You may have also noticed that the display is LCD and not OLED. This means that there’s no under-display fingerprint scanner. Instead, it’s embedded in the power button on the side, just like on the Galaxy S10e. Personally, I don’t have a strong opinion on either position, but it is a departure from the current norm of packing in-display scanners even in cheaper mid-range smartphones. Back to the screen, I didn’t even notice it was LCD at first. I’ll go into more detail later, but basically, I think the screen looks pretty good.


I also want to take a moment to mention the haptics on the Realme X3 SuperZoom. Unlike the other OPPO smartphones I’ve used, the haptic feedback on this phone is amazing. Vibrations are sharp, with no spin-up or spin-down.

In-the-Hand Feel

The Realme X3 SuperZoom isn’t exactly a light phone (it’s slightly heavier than the Samsung Galaxy Note10+), but I don’t really mind that as it’s still pretty comfortable to hold. Thanks to the rounded edges and the fairly narrow profile, one-handed use poses no problems for me.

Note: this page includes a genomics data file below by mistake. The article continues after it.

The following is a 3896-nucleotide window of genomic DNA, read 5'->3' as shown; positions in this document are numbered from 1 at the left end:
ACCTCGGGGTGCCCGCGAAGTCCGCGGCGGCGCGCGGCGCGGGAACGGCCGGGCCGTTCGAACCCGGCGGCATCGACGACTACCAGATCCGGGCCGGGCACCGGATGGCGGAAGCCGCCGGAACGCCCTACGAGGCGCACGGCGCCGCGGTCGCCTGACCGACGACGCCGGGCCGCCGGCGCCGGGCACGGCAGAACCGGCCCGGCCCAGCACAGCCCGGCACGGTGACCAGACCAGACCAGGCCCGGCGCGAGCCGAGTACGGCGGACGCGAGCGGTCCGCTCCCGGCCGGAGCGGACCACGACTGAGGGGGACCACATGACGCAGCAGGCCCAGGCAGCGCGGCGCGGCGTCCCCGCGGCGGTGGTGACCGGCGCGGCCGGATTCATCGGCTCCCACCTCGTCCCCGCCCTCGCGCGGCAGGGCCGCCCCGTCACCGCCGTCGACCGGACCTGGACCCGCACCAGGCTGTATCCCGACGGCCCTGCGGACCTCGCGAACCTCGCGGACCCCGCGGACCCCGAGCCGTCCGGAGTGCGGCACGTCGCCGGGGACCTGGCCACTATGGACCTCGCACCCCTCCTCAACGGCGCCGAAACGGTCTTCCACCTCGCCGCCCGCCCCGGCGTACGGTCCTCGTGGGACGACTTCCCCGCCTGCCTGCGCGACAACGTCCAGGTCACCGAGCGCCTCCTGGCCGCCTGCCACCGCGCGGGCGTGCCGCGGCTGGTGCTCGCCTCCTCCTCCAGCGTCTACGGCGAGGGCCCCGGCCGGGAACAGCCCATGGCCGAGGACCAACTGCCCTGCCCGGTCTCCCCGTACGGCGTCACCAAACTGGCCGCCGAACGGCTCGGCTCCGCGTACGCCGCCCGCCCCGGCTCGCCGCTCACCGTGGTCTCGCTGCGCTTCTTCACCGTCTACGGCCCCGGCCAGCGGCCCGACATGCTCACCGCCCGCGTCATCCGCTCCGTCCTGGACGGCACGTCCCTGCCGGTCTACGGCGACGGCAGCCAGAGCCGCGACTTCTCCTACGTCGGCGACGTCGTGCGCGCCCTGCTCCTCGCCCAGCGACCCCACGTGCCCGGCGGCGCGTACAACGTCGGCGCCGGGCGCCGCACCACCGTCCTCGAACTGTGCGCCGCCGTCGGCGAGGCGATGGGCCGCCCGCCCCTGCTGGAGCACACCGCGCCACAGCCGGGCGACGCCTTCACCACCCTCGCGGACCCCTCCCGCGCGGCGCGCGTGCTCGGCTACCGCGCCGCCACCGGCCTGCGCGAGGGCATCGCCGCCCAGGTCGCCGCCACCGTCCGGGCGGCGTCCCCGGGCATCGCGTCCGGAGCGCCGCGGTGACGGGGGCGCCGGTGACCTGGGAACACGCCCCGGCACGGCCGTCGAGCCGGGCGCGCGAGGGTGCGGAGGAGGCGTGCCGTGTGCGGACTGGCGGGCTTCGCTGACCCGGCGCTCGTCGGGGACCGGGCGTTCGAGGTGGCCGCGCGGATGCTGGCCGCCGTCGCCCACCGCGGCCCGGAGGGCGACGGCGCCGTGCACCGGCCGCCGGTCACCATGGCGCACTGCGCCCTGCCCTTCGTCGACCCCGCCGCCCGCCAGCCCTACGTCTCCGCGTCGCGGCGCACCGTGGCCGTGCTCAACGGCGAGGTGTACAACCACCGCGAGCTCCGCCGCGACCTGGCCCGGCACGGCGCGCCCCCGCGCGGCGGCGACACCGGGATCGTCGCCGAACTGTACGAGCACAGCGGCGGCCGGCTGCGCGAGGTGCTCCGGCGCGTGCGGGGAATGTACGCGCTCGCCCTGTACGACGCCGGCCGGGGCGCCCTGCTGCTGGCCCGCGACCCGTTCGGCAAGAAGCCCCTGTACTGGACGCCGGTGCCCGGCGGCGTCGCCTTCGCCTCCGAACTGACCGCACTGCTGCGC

Overall, the Realme X3 SuperZoom leaves a good first impression. It feels like a solid smartphone, and the price you pay for it means you won’t feel cheated.


The Realme X3 SuperZoom comes with Realme UI 1.0 based on Android 10. Don’t be fooled by the name, though. Realme UI is still just a lightly modified ColorOS, with most of the same annoyances and compromises. A while back, Realme had said that their aptly-named Realme UI would be close to AOSP. Flash-forward to now and that’s definitely not the case. I’ve even dug through the ColorOS system code. It seems that “Realme UI” is just ColorOS with different options enabled. All the features and changes present in Realme UI are also present in ColorOS but just disabled.